23/03/2015
lisa monaghan

Wheeler (?). Mundari and Moru Relations

In 2007, officials in Mundri began to receive complaints from villages that Mundari cattle, originally from Terekeka County to the north east, were destroying crops in larger numbers than ever seen before. The Moru – the main tribe in Mundri West County and Mundri East County – are dependent on agriculture. Their food security has been impacted adversely by this new presence of cattle in their areas, in some cases severely.

The Moru are especially angered by the Mundari cows because their crops have already suffered depletion under the pressure of large numbers of Dinka Bor before their departure from Western Equatoria State in 2005.

The Mundari from Terekeka County in Central Equatoria State lack adequate resources in their home areas for cattle for at least part of the year. Migration with cattle has always been part of their lives. Wartime produced changed the movement of Mundari, most notably into Juba County. Peace since the 2005 Comprehensive Peace Agreement (CPA) has not brought all war-scattered cattle camps home. In the last years, facilitated by peacetime changes, Mundari have instead in many cases moved into new grazing areas including in Mundri. In both Mundri and Juba County, plentiful water and mineral rich grass have increased herd sizes. This is extremely valuable to the Mundari. Their economy and cultural revolves around cows.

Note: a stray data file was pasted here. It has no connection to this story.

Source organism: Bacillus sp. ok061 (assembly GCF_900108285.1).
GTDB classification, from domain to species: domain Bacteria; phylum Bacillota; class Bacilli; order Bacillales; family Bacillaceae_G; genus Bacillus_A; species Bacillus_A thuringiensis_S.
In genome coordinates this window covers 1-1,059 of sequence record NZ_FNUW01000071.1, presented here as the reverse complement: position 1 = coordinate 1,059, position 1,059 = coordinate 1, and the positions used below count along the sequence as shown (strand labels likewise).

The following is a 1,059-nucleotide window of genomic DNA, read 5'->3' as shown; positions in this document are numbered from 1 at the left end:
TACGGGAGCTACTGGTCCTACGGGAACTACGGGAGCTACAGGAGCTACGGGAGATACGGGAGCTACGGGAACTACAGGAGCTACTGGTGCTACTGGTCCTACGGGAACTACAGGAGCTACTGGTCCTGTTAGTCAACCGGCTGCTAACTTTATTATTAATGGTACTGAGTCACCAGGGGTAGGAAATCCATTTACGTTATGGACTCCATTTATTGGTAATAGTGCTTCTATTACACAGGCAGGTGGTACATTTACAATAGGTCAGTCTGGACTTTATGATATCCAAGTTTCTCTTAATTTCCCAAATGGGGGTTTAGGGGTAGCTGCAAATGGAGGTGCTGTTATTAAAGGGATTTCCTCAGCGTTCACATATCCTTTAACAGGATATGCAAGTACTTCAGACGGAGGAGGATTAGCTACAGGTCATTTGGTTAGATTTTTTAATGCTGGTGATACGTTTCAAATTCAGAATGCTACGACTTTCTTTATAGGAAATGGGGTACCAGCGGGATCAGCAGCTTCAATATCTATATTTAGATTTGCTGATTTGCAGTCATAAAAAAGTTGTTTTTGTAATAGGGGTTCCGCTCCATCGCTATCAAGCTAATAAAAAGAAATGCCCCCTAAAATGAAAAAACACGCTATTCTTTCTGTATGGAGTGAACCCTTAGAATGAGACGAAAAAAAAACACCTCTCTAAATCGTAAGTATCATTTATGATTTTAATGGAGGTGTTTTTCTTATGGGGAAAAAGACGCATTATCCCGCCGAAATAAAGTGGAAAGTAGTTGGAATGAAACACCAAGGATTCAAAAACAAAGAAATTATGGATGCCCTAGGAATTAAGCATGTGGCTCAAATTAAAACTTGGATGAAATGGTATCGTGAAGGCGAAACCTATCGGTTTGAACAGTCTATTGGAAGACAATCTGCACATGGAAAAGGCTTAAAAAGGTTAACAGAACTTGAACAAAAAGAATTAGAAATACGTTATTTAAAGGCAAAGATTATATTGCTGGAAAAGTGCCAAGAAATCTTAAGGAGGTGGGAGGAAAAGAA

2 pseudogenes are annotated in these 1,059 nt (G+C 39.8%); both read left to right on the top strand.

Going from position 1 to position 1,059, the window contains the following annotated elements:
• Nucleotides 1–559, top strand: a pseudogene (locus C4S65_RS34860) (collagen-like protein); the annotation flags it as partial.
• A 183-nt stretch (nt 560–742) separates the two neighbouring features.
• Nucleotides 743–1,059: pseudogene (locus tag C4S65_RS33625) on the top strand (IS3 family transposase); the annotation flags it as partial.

But because of growing Moru frustration, there is general acceptance on both sides that the Mundari cattle need to leave Moru land and four meetings headed by the commissioners of Terekeka, Mundri West and Mundri East have ended with agreements – followed with strenuous orders - that they will do so. Some camps have left back to Terekeka, but many containing thousands of cattle remain. Some camps have gone deeper into the bush making it even harder than before for Mundri authorities to track their movement. There is a general lack of information about where the camps are and in what numbers.

The last set of official orders that the Mundari must leave were made in late December. Cattle camps were given a week to leave. January LRA attacks and the absence for health reasons of the Terekeka Commissioner may have hampered efforts to follow up with these orders. The Moru are angered by what seems to be another deliberate refusal to go.

Category: Anthropology and History, Conflict

Sub-category: Land, Socio-Cultural Groups and Practices